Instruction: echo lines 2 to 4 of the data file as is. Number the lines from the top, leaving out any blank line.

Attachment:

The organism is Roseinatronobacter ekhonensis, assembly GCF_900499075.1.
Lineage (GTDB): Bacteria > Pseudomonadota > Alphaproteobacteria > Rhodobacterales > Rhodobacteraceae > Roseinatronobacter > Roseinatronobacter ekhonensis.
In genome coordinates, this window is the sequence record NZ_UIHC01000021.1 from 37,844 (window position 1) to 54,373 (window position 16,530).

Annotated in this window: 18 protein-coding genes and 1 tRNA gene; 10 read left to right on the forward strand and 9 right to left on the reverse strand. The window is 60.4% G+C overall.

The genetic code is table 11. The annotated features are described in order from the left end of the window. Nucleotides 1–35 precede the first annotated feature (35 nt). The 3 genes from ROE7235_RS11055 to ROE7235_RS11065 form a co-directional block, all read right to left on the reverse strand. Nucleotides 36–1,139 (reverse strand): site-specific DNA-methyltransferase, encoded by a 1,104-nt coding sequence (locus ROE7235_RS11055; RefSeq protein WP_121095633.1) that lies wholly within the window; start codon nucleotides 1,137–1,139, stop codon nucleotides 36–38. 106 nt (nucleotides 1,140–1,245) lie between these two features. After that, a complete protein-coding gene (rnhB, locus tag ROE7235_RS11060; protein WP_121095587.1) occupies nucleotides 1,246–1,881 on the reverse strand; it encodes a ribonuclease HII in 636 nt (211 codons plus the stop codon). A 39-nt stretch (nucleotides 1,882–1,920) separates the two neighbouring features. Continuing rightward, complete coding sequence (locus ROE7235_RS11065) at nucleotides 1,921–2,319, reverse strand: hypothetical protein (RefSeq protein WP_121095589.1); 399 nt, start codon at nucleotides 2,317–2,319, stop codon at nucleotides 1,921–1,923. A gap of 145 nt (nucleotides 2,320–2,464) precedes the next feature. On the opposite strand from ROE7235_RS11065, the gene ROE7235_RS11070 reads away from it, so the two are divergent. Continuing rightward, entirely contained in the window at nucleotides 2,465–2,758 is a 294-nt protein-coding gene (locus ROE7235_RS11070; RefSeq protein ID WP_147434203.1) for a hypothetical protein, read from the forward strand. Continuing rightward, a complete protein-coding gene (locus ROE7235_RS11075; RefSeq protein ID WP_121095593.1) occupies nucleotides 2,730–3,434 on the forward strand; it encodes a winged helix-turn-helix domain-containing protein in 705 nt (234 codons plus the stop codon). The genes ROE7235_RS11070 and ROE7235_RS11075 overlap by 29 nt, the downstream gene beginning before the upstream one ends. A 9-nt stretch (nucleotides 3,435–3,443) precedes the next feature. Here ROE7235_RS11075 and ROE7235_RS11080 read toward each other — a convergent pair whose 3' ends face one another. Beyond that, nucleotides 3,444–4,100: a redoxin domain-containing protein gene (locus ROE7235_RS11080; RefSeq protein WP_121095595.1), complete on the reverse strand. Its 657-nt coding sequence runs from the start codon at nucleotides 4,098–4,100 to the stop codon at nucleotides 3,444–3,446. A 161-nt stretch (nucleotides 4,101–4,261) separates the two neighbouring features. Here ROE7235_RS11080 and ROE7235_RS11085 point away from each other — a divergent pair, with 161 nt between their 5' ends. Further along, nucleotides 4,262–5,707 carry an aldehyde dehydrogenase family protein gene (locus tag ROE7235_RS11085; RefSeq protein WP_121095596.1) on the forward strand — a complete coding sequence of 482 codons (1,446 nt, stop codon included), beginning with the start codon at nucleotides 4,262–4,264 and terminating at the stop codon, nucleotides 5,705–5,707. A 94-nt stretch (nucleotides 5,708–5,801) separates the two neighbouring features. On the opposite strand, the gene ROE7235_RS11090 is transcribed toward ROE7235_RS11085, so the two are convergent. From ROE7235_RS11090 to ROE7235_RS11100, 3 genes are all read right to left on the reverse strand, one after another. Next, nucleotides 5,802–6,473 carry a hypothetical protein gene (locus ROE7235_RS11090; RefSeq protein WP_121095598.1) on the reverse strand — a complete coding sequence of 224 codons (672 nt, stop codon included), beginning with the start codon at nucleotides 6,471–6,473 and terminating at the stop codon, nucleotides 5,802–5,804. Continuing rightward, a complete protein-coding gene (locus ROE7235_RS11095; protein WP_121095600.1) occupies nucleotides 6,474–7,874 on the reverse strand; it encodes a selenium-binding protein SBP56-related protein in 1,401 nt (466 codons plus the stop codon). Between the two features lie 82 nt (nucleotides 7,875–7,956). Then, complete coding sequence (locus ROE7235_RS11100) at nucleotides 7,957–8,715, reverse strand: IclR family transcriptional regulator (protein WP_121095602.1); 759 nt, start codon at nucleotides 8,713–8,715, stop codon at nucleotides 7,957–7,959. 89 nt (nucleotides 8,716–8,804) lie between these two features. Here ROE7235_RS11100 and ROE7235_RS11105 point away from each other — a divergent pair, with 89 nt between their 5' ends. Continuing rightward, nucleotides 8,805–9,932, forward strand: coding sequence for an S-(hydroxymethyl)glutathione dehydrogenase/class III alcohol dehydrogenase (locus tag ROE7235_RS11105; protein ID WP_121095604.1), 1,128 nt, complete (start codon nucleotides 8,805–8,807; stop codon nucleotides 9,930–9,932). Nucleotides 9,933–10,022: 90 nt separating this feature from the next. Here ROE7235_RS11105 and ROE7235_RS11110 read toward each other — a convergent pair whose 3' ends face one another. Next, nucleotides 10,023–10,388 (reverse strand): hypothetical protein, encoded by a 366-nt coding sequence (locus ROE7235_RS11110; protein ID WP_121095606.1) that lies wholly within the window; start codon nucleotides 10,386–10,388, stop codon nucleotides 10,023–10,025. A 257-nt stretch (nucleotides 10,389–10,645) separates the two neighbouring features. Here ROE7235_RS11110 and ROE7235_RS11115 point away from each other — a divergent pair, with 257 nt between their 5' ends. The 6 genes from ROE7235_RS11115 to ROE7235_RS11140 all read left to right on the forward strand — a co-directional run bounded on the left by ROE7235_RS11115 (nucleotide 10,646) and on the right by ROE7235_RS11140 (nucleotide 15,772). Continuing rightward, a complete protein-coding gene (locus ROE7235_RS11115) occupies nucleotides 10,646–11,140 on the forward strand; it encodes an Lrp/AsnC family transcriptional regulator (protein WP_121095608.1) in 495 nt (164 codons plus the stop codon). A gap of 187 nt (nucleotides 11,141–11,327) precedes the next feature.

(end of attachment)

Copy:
Lineage (GTDB): Bacteria > Pseudomonadota > Alphaproteobacteria > Rhodobacterales > Rhodobacteraceae > Roseinatronobacter > Roseinatronobacter ekhonensis.
In genome coordinates, this window is the sequence record NZ_UIHC01000021.1 from 37,844 (window position 1) to 54,373 (window position 16,530).

Annotated in this window: 18 protein-coding genes and 1 tRNA gene; 10 read left to right on the forward strand and 9 right to left on the reverse strand. The window is 60.4% G+C overall.